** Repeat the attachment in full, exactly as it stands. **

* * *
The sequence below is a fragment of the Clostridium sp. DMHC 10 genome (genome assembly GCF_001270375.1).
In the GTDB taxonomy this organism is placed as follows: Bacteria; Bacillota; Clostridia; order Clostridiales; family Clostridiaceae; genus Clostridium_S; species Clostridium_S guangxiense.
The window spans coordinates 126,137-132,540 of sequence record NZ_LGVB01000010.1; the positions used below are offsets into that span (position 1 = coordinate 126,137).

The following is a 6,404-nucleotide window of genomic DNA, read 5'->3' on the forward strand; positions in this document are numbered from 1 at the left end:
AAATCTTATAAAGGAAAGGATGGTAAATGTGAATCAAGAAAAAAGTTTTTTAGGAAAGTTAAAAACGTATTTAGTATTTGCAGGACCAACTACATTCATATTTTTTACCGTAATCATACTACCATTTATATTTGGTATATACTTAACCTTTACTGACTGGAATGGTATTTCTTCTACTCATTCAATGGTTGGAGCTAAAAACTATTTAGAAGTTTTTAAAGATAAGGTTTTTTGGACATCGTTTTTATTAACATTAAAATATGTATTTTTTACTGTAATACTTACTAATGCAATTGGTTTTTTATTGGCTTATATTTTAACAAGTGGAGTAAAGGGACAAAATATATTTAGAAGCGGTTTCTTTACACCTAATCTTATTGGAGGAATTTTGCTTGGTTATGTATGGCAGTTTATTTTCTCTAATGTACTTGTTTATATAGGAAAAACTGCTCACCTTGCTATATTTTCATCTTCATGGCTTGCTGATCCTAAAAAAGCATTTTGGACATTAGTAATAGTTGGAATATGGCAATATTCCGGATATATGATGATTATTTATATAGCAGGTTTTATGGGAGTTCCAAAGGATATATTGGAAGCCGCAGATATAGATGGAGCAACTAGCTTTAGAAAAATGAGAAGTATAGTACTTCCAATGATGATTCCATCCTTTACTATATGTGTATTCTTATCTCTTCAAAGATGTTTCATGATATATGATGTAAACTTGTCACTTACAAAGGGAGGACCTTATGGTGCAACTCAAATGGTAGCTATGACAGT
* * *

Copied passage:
The sequence below is a fragment of the Clostridium sp. DMHC 10 genome (genome assembly GCF_001270375.1).
In the GTDB taxonomy this organism is placed as follows: Bacteria; Bacillota; Clostridia; order Clostridiales; family Clostridiaceae; genus Clostridium_S; species Clostridium_S guangxiense.
The window spans coordinates 126,137-132,540 of sequence record NZ_LGVB01000010.1; the positions used below are offsets into that span (position 1 = coordinate 126,137).

The following is a 6,404-nucleotide window of genomic DNA, read 5'->3' on the forward strand; positions in this document are numbered from 1 at the left end:
AAATCTTATAAAGGAAAGGATGGTAAATGTGAATCAAGAAAAAAGTTTTTTAGGAAAGTTAAAAACGTATTTAGTATTTGCAGGACCAACTACATTCATATTTTTTACCGTAATCATACTACCATTTATATTTGGTATATACTTAACCTTTACTGACTGGAATGGTATTTCTTCTACTCATTCAATGGTTGGAGCTAAAAACTATTTAGAAGTTTTTAAAGATAAGGTTTTTTGGACATCGTTTTTATTAACATTAAAATATGTATTTTTTACTGTAATACTTACTAATGCAATTGGTTTTTTATTGGCTTATATTTTAACAAGTGGAGTAAAGGGACAAAATATATTTAGAAGCGGTTTCTTTACACCTAATCTTATTGGAGGAATTTTGCTTGGTTATGTATGGCAGTTTATTTTCTCTAATGTACTTGTTTATATAGGAAAAACTGCTCACCTTGCTATATTTTCATCTTCATGGCTTGCTGATCCTAAAAAAGCATTTTGGACATTAGTAATAGTTGGAATATGGCAATATTCCGGATATATGATGATTATTTATATAGCAGGTTTTATGGGAGTTCCAAAGGATATATTGGAAGCCGCAGATATAGATGGAGCAACTAGCTTTAGAAAAATGAGAAGTATAGTACTTCCAATGATGATTCCATCCTTTACTATATGTGTATTCTTATCTCTTCAAAGATGTTTCATGATATATGATGTAAACTTGTCACTTACAAAGGGAGGACCTTATGGTGCAACTCAAATGGTAGCTATGACAGT